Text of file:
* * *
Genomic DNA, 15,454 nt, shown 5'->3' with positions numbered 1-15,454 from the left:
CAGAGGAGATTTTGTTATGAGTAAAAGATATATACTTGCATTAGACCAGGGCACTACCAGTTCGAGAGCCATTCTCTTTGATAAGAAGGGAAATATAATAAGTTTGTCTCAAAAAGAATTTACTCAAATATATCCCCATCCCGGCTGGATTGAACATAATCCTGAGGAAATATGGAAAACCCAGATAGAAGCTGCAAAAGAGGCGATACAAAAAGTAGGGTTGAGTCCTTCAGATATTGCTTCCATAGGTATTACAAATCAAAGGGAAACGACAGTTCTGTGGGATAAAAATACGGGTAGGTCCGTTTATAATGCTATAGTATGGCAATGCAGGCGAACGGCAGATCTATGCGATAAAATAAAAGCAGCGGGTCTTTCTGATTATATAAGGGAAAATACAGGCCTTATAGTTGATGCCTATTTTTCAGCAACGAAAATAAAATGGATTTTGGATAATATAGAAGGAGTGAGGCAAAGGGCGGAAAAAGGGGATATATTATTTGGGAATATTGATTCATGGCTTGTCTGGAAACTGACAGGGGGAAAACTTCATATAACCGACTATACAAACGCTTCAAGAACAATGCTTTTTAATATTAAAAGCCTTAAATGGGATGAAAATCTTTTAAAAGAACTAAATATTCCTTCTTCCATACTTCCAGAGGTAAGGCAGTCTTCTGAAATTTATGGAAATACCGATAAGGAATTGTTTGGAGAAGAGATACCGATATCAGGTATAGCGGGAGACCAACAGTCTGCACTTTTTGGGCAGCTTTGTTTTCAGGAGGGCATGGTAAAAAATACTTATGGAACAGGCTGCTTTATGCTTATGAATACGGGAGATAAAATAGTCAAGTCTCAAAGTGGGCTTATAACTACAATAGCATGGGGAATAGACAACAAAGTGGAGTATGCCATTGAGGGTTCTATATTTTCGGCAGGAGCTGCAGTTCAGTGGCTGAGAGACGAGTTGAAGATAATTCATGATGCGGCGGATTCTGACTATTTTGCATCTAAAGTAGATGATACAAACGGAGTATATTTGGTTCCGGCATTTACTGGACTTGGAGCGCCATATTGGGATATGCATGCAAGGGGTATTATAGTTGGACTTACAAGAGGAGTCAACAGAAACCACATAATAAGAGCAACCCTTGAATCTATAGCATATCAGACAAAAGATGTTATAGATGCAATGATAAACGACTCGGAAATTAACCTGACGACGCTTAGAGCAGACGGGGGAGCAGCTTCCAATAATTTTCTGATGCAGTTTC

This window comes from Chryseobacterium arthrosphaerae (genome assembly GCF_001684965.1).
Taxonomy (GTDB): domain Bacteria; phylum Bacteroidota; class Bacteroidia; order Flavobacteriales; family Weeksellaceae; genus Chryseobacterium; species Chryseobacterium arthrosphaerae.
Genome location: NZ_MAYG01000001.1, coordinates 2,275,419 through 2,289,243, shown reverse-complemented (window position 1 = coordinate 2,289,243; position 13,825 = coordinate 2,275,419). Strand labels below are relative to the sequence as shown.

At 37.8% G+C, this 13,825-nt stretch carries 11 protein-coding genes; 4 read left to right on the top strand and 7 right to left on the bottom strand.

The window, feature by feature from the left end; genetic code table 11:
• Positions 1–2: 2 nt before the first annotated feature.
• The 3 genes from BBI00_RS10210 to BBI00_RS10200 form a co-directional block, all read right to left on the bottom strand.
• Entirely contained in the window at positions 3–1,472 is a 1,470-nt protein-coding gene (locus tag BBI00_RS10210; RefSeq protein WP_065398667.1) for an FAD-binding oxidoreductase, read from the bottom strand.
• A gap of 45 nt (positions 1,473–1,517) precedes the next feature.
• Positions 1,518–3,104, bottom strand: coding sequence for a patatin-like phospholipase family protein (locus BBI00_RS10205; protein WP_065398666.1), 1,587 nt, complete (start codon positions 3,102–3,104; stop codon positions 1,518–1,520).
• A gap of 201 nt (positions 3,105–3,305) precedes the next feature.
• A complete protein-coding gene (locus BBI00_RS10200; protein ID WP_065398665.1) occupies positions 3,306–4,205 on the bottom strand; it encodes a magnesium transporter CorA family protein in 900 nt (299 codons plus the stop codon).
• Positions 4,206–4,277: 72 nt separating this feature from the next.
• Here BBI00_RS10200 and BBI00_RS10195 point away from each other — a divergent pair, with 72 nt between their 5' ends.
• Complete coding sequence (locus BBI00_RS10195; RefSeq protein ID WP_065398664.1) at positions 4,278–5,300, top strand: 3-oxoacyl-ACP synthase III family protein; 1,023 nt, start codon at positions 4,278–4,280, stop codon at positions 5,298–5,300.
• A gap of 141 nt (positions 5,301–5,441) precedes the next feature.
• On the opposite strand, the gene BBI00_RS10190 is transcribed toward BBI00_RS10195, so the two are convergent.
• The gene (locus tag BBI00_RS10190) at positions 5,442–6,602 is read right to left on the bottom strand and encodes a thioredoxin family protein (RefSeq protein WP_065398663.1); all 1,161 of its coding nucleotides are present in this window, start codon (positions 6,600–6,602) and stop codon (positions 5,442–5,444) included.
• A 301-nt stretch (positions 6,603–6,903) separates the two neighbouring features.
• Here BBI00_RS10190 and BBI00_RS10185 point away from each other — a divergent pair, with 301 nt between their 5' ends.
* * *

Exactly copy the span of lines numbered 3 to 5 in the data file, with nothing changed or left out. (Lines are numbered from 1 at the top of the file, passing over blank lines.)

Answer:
This window comes from Chryseobacterium arthrosphaerae (genome assembly GCF_001684965.1).
Taxonomy (GTDB): domain Bacteria; phylum Bacteroidota; class Bacteroidia; order Flavobacteriales; family Weeksellaceae; genus Chryseobacterium; species Chryseobacterium arthrosphaerae.
Genome location: NZ_MAYG01000001.1, coordinates 2,275,419 through 2,289,243, shown reverse-complemented (window position 1 = coordinate 2,289,243; position 13,825 = coordinate 2,275,419). Strand labels below are relative to the sequence as shown.